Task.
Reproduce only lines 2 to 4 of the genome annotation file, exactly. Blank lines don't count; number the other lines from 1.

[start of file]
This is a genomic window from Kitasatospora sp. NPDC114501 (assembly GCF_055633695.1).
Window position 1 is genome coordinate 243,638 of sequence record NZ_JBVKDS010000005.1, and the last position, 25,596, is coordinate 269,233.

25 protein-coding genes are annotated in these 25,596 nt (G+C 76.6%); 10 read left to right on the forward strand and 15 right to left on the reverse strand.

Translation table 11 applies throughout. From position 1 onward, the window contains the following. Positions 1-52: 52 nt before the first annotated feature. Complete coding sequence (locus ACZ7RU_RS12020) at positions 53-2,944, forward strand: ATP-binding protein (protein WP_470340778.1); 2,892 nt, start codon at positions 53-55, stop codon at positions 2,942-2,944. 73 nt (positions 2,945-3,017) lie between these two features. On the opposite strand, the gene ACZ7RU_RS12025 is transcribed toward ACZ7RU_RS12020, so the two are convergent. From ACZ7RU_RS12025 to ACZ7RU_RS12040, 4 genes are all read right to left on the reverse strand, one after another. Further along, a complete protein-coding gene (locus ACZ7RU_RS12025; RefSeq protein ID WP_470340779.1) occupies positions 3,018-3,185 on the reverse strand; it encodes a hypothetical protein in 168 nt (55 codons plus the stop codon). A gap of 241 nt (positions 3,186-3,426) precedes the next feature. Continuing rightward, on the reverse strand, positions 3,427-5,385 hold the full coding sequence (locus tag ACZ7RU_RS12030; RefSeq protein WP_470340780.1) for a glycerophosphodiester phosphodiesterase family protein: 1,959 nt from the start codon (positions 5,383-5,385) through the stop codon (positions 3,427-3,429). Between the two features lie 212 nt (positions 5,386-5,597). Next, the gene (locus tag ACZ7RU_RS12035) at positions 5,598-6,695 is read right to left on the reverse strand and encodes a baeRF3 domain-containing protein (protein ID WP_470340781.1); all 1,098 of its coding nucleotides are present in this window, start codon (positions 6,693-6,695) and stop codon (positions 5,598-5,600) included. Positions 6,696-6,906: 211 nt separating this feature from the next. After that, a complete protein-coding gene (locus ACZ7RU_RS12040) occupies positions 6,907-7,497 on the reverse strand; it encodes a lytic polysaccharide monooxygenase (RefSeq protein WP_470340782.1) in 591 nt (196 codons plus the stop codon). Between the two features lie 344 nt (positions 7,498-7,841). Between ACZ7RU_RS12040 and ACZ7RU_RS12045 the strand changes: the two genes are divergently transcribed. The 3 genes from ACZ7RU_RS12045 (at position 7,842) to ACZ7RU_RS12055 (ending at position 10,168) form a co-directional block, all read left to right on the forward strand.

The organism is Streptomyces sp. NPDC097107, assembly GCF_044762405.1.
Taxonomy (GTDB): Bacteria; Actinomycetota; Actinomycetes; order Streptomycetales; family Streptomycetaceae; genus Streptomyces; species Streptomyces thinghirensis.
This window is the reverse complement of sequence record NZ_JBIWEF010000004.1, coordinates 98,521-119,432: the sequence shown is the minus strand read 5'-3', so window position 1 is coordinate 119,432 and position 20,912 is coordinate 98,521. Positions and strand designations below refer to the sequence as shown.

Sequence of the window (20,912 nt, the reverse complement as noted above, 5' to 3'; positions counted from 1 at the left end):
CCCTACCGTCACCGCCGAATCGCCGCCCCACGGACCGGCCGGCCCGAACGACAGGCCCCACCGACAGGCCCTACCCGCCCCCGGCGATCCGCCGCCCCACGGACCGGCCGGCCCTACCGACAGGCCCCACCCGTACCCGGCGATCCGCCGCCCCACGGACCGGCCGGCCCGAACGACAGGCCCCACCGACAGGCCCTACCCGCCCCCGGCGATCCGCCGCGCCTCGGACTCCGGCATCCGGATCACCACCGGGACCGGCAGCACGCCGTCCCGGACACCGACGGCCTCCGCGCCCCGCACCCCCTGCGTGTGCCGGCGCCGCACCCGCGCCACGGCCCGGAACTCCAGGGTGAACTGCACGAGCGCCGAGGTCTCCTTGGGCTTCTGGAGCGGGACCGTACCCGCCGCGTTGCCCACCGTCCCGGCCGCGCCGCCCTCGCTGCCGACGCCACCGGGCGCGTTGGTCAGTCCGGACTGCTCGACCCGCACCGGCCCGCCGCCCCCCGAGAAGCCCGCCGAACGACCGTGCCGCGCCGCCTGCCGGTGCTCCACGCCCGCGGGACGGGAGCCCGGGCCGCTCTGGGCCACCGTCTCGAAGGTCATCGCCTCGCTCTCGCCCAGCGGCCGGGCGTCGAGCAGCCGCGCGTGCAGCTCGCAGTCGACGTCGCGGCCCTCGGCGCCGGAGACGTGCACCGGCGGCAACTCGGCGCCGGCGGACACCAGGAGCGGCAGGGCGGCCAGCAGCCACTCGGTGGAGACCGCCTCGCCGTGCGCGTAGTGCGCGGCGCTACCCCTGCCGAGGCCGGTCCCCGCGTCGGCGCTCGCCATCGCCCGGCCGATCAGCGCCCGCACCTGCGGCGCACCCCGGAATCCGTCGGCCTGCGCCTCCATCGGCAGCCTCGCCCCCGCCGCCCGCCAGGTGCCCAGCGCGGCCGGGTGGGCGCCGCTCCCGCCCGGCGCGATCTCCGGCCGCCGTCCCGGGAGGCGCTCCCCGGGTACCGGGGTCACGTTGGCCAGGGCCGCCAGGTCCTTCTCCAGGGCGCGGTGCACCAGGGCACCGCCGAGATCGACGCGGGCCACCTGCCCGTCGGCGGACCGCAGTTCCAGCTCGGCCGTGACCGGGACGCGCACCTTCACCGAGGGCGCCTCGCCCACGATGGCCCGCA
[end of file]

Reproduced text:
Window position 1 is genome coordinate 243,638 of sequence record NZ_JBVKDS010000005.1, and the last position, 25,596, is coordinate 269,233.

25 protein-coding genes are annotated in these 25,596 nt (G+C 76.6%); 10 read left to right on the forward strand and 15 right to left on the reverse strand.

Translation table 11 applies throughout. From position 1 onward, the window contains the following. Positions 1-52: 52 nt before the first annotated feature. Complete coding sequence (locus ACZ7RU_RS12020) at positions 53-2,944, forward strand: ATP-binding protein (protein WP_470340778.1); 2,892 nt, start codon at positions 53-55, stop codon at positions 2,942-2,944. 73 nt (positions 2,945-3,017) lie between these two features. On the opposite strand, the gene ACZ7RU_RS12025 is transcribed toward ACZ7RU_RS12020, so the two are convergent. From ACZ7RU_RS12025 to ACZ7RU_RS12040, 4 genes are all read right to left on the reverse strand, one after another. Further along, a complete protein-coding gene (locus ACZ7RU_RS12025; RefSeq protein ID WP_470340779.1) occupies positions 3,018-3,185 on the reverse strand; it encodes a hypothetical protein in 168 nt (55 codons plus the stop codon). A gap of 241 nt (positions 3,186-3,426) precedes the next feature. Continuing rightward, on the reverse strand, positions 3,427-5,385 hold the full coding sequence (locus tag ACZ7RU_RS12030; RefSeq protein WP_470340780.1) for a glycerophosphodiester phosphodiesterase family protein: 1,959 nt from the start codon (positions 5,383-5,385) through the stop codon (positions 3,427-3,429). Between the two features lie 212 nt (positions 5,386-5,597). Next, the gene (locus tag ACZ7RU_RS12035) at positions 5,598-6,695 is read right to left on the reverse strand and encodes a baeRF3 domain-containing protein (protein ID WP_470340781.1); all 1,098 of its coding nucleotides are present in this window, start codon (positions 6,693-6,695) and stop codon (positions 5,598-5,600) included. Positions 6,696-6,906: 211 nt separating this feature from the next. After that, a complete protein-coding gene (locus ACZ7RU_RS12040) occupies positions 6,907-7,497 on the reverse strand; it encodes a lytic polysaccharide monooxygenase (RefSeq protein WP_470340782.1) in 591 nt (196 codons plus the stop codon). Between the two features lie 344 nt (positions 7,498-7,841). Between ACZ7RU_RS12040 and ACZ7RU_RS12045 the strand changes: the two genes are divergently transcribed. The 3 genes from ACZ7RU_RS12045 (at position 7,842) to ACZ7RU_RS12055 (ending at position 10,168) form a co-directional block, all read left to right on the forward strand.